Exactly 20 years to the day since his late-night show premiered on ABC, Jimmy Kimmel delivered an epic primetime special in which he reflected on two decades of comedy and welcomed back the same three guests he booked for his very first post-Super Bowl episode: George Clooney, Snoop Dogg and Coldplay.
“Right out of the gate, we were an immediate hit,” he told the crowd before reading some of the reviews that followed his premiere, including one that called it a “dead-on-arrival talk show with a charisma-free host” and another that said it was the “kind of mess created by a sick infant with a leaky diaper.”
“And those were the good reviews!” Kimmel joked. “Why these people at ABC hired me, I still have no idea.” Calling out some of the people who believed in him early on, he added, “You should all have been fired for this. And, in fact, two of you were fired for that. But thank you.”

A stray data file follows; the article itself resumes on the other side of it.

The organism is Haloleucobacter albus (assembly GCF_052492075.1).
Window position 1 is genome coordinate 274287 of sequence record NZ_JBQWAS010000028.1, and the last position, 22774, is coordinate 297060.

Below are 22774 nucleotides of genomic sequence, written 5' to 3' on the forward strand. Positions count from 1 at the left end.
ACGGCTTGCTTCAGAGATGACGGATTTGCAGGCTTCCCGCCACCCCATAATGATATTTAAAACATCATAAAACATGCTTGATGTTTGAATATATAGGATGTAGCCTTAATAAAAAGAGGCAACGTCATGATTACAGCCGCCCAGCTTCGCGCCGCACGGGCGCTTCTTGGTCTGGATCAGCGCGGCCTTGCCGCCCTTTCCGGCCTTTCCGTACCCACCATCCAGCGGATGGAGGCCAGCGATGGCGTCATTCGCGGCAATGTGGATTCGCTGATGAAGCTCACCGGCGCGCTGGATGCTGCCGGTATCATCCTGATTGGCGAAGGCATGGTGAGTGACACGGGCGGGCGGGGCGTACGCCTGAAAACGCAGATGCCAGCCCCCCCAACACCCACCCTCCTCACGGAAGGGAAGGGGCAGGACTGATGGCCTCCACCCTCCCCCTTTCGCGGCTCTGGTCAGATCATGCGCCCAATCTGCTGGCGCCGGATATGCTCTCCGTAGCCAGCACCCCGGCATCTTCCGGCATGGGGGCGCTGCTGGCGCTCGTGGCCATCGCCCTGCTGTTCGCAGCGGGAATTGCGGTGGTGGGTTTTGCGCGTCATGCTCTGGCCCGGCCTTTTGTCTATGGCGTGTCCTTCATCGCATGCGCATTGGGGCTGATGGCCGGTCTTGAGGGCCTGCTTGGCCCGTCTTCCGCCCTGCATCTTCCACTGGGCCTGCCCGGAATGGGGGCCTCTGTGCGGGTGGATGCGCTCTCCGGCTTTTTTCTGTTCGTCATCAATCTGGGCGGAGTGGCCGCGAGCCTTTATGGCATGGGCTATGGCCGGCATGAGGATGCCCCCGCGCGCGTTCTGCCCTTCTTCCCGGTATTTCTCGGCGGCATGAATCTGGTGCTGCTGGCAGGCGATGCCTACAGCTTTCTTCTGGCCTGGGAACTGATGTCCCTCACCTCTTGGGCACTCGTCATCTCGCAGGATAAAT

Later, he said that “very few people expected us to make it this far,” and there are “two reasons” why they ultimately did. “Number one, I made a great deal with the devil, my soul is gonna roast,” he joked. But the real reason, he explained, is all of the “great people” on his staff, who he spent the next several minutes thanking profusely.
“It takes a lot of people to make something this dumb,” Kimmel said. “And we have covered a lot of dumb stuff over the past 20 years.” But as much as they have focused on Snooki and Sarah Palin, he did point out that he was also “allowed to use this platform to speak out about issues that matter to me, like health care and sensible gun laws.”
“So, in summary, I want to say to those of you who stuck with us from the beginning—and for those who joined along the way—thank you for your patience,” he concluded. “I don’t know what I did to deserve it, but I appreciate it. I don’t take this for granted. And I promise that for as long as I am here, you will never have to see Matt Damon’s stupid face on this show.”
Then, thanks to the advent of technology that didn’t exist in 2003, Kimmel gave the 35-year-old version of himself an update on everything that has happened in the intervening years.
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